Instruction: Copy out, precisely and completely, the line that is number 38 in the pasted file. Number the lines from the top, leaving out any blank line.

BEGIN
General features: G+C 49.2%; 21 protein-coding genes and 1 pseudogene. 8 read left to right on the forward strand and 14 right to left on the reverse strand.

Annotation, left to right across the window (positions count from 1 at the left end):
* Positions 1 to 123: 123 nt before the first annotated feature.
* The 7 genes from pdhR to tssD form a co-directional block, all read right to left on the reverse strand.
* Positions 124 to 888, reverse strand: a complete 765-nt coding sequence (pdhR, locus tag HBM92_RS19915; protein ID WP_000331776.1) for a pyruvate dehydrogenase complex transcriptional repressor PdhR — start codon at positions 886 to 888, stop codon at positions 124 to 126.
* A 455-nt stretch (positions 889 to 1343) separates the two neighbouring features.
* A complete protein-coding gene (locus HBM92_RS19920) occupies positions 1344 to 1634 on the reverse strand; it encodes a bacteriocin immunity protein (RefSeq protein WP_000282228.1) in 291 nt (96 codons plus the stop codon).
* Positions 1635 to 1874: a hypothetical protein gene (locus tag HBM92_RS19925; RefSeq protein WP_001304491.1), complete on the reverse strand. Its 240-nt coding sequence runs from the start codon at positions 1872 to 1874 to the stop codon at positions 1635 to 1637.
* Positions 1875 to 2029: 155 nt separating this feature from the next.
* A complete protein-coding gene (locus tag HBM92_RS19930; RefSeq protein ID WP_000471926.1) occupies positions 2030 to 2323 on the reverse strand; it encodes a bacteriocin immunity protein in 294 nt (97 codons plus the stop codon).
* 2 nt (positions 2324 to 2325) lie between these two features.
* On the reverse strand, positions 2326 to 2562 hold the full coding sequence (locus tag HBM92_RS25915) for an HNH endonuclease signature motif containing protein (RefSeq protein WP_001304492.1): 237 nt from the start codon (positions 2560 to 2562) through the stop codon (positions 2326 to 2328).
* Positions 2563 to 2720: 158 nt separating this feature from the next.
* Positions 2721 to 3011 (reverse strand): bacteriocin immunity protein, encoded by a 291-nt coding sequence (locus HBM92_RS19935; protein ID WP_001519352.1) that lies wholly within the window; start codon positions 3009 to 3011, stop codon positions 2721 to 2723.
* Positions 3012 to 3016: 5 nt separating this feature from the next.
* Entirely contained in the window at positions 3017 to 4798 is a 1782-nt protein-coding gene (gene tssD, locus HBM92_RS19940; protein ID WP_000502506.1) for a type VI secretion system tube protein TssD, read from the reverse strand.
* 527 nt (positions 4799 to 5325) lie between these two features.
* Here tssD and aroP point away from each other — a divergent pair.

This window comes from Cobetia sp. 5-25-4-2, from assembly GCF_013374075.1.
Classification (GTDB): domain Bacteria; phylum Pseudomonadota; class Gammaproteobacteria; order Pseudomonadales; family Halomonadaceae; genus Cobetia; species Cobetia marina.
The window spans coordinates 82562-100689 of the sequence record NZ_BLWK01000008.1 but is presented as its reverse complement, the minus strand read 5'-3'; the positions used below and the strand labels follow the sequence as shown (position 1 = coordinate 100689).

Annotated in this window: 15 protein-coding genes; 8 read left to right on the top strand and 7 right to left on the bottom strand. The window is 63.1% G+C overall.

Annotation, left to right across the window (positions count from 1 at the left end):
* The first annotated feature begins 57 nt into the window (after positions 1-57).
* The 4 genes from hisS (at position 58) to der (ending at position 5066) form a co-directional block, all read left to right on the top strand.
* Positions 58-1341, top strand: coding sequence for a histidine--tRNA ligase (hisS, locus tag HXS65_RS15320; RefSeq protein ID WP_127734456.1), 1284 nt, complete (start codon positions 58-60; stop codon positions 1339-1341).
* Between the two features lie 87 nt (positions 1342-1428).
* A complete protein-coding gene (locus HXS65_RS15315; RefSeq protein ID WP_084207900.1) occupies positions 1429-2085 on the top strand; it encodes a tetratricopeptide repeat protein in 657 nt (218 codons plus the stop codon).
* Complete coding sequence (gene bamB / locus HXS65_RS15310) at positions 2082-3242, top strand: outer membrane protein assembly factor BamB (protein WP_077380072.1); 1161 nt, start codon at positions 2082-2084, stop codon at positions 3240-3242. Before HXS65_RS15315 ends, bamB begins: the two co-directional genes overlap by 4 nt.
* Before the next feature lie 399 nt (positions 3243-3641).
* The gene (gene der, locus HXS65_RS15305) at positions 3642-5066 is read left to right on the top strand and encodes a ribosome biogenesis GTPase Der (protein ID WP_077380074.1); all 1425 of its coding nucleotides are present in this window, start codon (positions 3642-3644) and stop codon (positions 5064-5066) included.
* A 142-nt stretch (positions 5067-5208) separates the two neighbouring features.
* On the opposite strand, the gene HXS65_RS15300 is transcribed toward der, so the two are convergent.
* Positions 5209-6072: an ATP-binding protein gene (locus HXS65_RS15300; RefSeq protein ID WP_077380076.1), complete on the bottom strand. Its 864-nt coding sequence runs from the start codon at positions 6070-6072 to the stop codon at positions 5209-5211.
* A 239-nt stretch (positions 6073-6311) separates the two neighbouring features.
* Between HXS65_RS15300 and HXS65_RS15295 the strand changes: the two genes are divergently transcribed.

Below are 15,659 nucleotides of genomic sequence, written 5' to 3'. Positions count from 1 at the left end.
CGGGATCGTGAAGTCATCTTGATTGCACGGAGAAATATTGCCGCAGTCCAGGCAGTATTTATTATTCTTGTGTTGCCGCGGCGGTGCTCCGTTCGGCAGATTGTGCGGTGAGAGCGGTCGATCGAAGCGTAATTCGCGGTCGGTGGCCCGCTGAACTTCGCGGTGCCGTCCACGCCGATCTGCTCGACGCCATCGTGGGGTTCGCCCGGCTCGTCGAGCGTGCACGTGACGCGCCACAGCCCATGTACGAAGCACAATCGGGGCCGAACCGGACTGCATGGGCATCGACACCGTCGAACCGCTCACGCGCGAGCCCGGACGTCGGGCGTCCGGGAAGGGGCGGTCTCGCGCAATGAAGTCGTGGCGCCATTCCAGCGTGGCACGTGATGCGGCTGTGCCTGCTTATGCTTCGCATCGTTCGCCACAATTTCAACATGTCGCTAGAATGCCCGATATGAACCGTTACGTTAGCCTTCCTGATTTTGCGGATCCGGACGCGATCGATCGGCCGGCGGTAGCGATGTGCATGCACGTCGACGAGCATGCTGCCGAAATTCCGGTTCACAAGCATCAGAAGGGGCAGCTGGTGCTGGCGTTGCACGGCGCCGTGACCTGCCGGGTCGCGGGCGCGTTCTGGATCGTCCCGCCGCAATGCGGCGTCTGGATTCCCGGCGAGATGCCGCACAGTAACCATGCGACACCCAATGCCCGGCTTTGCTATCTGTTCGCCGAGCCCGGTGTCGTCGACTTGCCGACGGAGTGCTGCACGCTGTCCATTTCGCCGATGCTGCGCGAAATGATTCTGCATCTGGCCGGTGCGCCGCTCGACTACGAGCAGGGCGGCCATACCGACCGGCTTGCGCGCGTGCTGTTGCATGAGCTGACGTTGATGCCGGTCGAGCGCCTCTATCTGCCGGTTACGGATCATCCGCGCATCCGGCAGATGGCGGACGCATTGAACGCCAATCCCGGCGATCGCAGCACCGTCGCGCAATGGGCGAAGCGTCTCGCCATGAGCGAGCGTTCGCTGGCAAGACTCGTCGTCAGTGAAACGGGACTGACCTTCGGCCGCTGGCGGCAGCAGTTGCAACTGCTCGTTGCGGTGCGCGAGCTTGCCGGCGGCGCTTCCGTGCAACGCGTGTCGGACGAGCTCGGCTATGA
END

CGGGATCGTGAAGTCATCTTGATTGCACGGAGAAATATTGCCGCAGTCCAGGCAGTATTTATTATTCTTGTGTTGCCGCGGCGGTGCTCCGTTCGGCAGATTGTGCGGTGAGAGCGGTCGATCGAAGCGTAATTCGCGGTCGGTGGCCCGCTGAACTTCGCGGTGCCGTCCACGCCGATCTGCTCGACGCCATCGTGGGGTTCGCCCGGCTCGTCGAGCGTGCACGTGACGCGCCACAGCCCATGTACGAAGCACAATCGGGGCCGAACCGGACTGCATGGGCATCGACACCGTCGAACCGCTCACGCGCGAGCCCGGACGTCGGGCGTCCGGGAAGGGGCGGTCTCGCGCAATGAAGTCGTGGCGCCATTCCAGCGTGGCACGTGATGCGGCTGTGCCTGCTTATGCTTCGCATCGTTCGCCACAATTTCAACATGTCGCTAGAATGCCCGATATGAACCGTTACGTTAGCCTTCCTGATTTTGCGGATCCGGACGCGATCGATCGGCCGGCGGTAGCGATGTGCATGCACGTCGACGAGCATGCTGCCGAAATTCCGGTTCACAAGCATCAGAAGGGGCAGCTGGTGCTGGCGTTGCACGGCGCCGTGACCTGCCGGGTCGCGGGCGCGTTCTGGATCGTCCCGCCGCAATGCGGCGTCTGGATTCCCGGCGAGATGCCGCACAGTAACCATGCGACACCCAATGCCCGGCTTTGCTATCTGTTCGCCGAGCCCGGTGTCGTCGACTTGCCGACGGAGTGCTGCACGCTGTCCATTTCGCCGATGCTGCGCGAAATGATTCTGCATCTGGCCGGTGCGCCGCTCGACTACGAGCAGGGCGGCCATACCGACCGGCTTGCGCGCGTGCTGTTGCATGAGCTGACGTTGATGCCGGTCGAGCGCCTCTATCTGCCGGTTACGGATCATCCGCGCATCCGGCAGATGGCGGACGCATTGAACGCCAATCCCGGCGATCGCAGCACCGTCGCGCAATGGGCGAAGCGTCTCGCCATGAGCGAGCGTTCGCTGGCAAGACTCGTCGTCAGTGAAACGGGACTGACCTTCGGCCGCTGGCGGCAGCAGTTGCAACTGCTCGTTGCGGTGCGCGAGCTTGCCGGCGGCGCTTCCGTGCAACGCGTGTCGGACGAGCTCGGCTATGA